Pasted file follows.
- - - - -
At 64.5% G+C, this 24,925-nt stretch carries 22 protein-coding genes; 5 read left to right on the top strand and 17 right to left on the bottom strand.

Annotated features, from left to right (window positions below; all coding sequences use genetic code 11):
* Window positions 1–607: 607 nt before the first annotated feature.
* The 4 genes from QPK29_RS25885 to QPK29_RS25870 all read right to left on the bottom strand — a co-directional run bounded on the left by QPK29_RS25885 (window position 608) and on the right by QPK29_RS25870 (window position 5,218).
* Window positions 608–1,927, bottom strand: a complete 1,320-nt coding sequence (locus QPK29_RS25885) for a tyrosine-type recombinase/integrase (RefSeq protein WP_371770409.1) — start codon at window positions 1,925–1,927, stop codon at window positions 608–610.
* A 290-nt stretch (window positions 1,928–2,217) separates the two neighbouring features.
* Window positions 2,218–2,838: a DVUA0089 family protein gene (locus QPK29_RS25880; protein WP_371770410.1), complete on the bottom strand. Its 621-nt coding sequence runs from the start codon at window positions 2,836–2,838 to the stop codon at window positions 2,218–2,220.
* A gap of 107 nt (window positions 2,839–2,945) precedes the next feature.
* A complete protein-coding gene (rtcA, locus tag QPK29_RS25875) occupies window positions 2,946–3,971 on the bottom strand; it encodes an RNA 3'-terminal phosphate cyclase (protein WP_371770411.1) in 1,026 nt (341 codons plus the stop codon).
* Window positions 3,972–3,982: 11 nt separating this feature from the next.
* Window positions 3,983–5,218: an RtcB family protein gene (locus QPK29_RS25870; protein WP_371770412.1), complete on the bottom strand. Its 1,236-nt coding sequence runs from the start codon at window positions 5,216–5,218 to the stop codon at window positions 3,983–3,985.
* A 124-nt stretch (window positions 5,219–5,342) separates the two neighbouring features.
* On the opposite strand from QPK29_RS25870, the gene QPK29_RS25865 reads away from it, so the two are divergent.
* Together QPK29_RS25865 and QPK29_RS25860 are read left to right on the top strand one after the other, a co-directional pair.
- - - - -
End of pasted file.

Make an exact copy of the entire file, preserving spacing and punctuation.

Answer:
At 64.5% G+C, this 24,925-nt stretch carries 22 protein-coding genes; 5 read left to right on the top strand and 17 right to left on the bottom strand.

Annotated features, from left to right (window positions below; all coding sequences use genetic code 11):
* Window positions 1–607: 607 nt before the first annotated feature.
* The 4 genes from QPK29_RS25885 to QPK29_RS25870 all read right to left on the bottom strand — a co-directional run bounded on the left by QPK29_RS25885 (window position 608) and on the right by QPK29_RS25870 (window position 5,218).
* Window positions 608–1,927, bottom strand: a complete 1,320-nt coding sequence (locus QPK29_RS25885) for a tyrosine-type recombinase/integrase (RefSeq protein WP_371770409.1) — start codon at window positions 1,925–1,927, stop codon at window positions 608–610.
* A 290-nt stretch (window positions 1,928–2,217) separates the two neighbouring features.
* Window positions 2,218–2,838: a DVUA0089 family protein gene (locus QPK29_RS25880; protein WP_371770410.1), complete on the bottom strand. Its 621-nt coding sequence runs from the start codon at window positions 2,836–2,838 to the stop codon at window positions 2,218–2,220.
* A gap of 107 nt (window positions 2,839–2,945) precedes the next feature.
* A complete protein-coding gene (rtcA, locus tag QPK29_RS25875) occupies window positions 2,946–3,971 on the bottom strand; it encodes an RNA 3'-terminal phosphate cyclase (protein WP_371770411.1) in 1,026 nt (341 codons plus the stop codon).
* Window positions 3,972–3,982: 11 nt separating this feature from the next.
* Window positions 3,983–5,218: an RtcB family protein gene (locus QPK29_RS25870; protein WP_371770412.1), complete on the bottom strand. Its 1,236-nt coding sequence runs from the start codon at window positions 5,216–5,218 to the stop codon at window positions 3,983–3,985.
* A 124-nt stretch (window positions 5,219–5,342) separates the two neighbouring features.
* On the opposite strand from QPK29_RS25870, the gene QPK29_RS25865 reads away from it, so the two are divergent.
* Together QPK29_RS25865 and QPK29_RS25860 are read left to right on the top strand one after the other, a co-directional pair.